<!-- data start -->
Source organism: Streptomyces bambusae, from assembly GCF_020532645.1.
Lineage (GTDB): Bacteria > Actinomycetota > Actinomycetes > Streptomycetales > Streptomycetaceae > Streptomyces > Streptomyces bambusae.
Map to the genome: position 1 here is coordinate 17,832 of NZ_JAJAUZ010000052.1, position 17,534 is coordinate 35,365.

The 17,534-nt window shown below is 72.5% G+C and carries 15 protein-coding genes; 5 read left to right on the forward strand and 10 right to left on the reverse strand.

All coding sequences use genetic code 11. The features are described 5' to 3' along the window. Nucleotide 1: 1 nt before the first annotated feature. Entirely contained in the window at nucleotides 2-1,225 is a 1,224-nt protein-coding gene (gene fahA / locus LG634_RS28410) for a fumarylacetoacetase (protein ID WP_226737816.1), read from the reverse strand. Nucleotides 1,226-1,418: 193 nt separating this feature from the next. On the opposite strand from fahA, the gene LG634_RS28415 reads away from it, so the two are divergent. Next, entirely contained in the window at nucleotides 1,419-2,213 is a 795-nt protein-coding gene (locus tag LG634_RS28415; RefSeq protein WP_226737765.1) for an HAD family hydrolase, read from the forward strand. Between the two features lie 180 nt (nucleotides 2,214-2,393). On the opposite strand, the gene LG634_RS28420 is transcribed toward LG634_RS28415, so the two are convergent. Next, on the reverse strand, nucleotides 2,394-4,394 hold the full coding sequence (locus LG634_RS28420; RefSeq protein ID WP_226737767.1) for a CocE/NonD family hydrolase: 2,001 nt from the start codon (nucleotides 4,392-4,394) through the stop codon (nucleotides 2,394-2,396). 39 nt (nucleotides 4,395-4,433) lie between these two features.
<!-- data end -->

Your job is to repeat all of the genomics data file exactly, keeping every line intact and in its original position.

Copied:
Source organism: Streptomyces bambusae, from assembly GCF_020532645.1.
Lineage (GTDB): Bacteria > Actinomycetota > Actinomycetes > Streptomycetales > Streptomycetaceae > Streptomyces > Streptomyces bambusae.
Map to the genome: position 1 here is coordinate 17,832 of NZ_JAJAUZ010000052.1, position 17,534 is coordinate 35,365.

The 17,534-nt window shown below is 72.5% G+C and carries 15 protein-coding genes; 5 read left to right on the forward strand and 10 right to left on the reverse strand.

All coding sequences use genetic code 11. The features are described 5' to 3' along the window. Nucleotide 1: 1 nt before the first annotated feature. Entirely contained in the window at nucleotides 2-1,225 is a 1,224-nt protein-coding gene (gene fahA / locus LG634_RS28410) for a fumarylacetoacetase (protein ID WP_226737816.1), read from the reverse strand. Nucleotides 1,226-1,418: 193 nt separating this feature from the next. On the opposite strand from fahA, the gene LG634_RS28415 reads away from it, so the two are divergent. Next, entirely contained in the window at nucleotides 1,419-2,213 is a 795-nt protein-coding gene (locus tag LG634_RS28415; RefSeq protein WP_226737765.1) for an HAD family hydrolase, read from the forward strand. Between the two features lie 180 nt (nucleotides 2,214-2,393). On the opposite strand, the gene LG634_RS28420 is transcribed toward LG634_RS28415, so the two are convergent. Next, on the reverse strand, nucleotides 2,394-4,394 hold the full coding sequence (locus LG634_RS28420; RefSeq protein ID WP_226737767.1) for a CocE/NonD family hydrolase: 2,001 nt from the start codon (nucleotides 4,392-4,394) through the stop codon (nucleotides 2,394-2,396). 39 nt (nucleotides 4,395-4,433) lie between these two features.